Monday, November 28, 2011

Superman in Istanbul (Super Adam Istanbulda)


Director: Yavuz Yalinkiliç
Starring: Erdo Vatan, Safiye Yanki, Hayati Hamzaoglu

I've seen my fair share of no budget Turkish extravaganzas in recent years, but even going by the criteria.that these films have laid out, this is a particularly desperate affair. The Superman costume looks as if it will rip apart at the seems at any moment and there is absolutely nothing in the way of production or film technique to be had here. Yeah, I know that can be said about any number of like Turkish Pop films, but for some reason, I really felt it this time. If ever a film looked like it was made on the fly, it was this one. Yet despite my whining, this is a Turkish superhero adventure made at the height of these films' popularity and as such, there is plenty of fun to be had.

Lensed in 1972, Superman in Istanbul portrays the Man of Steel as a secret agent from America who along with his female sidekick, infiltrates a hippy flop house that is actually a front for a human traffic ring (at least I think that's the jist of the story as my dvdr came without English subtitles). The majority of this 63 minute epic consists of fights, tortures, escapes, more fights, more captures, more tortures, more escapes etc.

The opening scene is actually the most memorable segment. After being repeatedly stabbed, an unlucky damsal wanders the streets, blood running down her legs to the point of leaving bloody footprints. As she stumbles about, the film's credits are literally written on the ground beneath her. This seems to be the only part of the film that shows evidence of any real thought or consideration.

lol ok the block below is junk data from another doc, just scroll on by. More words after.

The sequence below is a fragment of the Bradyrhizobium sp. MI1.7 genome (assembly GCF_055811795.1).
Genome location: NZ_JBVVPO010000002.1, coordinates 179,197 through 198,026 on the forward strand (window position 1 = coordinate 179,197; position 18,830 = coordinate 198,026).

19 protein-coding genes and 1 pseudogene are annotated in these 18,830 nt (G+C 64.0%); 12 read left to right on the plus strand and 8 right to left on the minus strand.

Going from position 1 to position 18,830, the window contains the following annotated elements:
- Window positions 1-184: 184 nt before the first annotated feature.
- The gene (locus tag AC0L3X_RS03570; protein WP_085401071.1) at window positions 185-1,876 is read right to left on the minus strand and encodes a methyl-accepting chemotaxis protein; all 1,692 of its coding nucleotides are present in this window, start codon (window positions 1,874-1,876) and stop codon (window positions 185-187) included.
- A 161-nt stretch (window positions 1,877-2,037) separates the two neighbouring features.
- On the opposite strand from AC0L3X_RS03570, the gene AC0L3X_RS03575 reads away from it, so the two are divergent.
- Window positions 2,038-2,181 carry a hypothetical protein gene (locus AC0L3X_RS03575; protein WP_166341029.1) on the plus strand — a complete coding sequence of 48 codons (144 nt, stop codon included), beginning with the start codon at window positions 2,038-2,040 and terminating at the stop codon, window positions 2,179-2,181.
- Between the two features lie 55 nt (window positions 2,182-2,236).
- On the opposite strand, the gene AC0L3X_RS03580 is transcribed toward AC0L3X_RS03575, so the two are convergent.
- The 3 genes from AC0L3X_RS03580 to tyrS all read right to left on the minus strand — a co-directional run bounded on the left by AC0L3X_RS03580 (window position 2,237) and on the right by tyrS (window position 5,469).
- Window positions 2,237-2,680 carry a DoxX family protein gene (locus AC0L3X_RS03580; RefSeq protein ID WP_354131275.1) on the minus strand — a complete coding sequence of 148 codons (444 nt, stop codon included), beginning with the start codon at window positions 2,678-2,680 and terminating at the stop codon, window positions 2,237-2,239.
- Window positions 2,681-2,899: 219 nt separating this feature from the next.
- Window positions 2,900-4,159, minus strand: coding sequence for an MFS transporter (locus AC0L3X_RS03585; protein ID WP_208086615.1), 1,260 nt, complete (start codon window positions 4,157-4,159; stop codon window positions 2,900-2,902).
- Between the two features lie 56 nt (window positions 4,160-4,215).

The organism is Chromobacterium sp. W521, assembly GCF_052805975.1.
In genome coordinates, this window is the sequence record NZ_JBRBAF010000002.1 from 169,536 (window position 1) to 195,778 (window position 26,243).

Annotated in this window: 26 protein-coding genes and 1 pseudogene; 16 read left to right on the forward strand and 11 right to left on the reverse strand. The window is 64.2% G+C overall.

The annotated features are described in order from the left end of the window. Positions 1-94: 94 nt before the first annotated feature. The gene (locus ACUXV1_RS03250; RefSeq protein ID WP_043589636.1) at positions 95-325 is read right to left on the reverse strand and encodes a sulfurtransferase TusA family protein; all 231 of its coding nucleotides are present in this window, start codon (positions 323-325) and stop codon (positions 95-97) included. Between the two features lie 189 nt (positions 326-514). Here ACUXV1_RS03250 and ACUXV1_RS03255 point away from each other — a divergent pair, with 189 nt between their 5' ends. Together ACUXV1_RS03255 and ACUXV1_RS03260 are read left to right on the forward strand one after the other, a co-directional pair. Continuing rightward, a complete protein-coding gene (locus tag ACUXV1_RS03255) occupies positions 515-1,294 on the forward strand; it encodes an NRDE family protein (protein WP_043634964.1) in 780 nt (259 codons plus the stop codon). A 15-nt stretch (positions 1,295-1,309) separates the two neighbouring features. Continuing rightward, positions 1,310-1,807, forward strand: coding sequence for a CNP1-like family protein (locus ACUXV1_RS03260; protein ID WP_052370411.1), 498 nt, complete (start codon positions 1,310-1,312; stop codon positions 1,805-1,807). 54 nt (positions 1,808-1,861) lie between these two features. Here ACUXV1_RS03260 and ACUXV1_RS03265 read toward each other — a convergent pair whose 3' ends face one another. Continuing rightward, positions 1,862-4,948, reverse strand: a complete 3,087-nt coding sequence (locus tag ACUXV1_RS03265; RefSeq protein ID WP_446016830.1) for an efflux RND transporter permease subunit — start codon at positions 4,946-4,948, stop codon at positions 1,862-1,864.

One thing noticeable about this Superman is that he doesn't fly. He arrives on the scene via commercial airliner. This undoubtably is due to the fact that there was no budget for any effects whatsoever. To make up for this, our male and female pair do summersaults during combat; LOTS of them. Even when there is no reason for it, they'll just do all sorts of front and back flips. It was an attempt at making a spectacle of the fight scenes, but comes off as more comically awkward than anything else.

Despite the seeming negativity of this review, I actually did kind of enjoy Superman in Istanbul. It can't compare to 3 Dev Adam or Bedmen Yarasa Adam, but it is still an action and sleeze filled Turkish film from the 70s and that alone makes it worth seeking out.

                                                                **1/2 / ****

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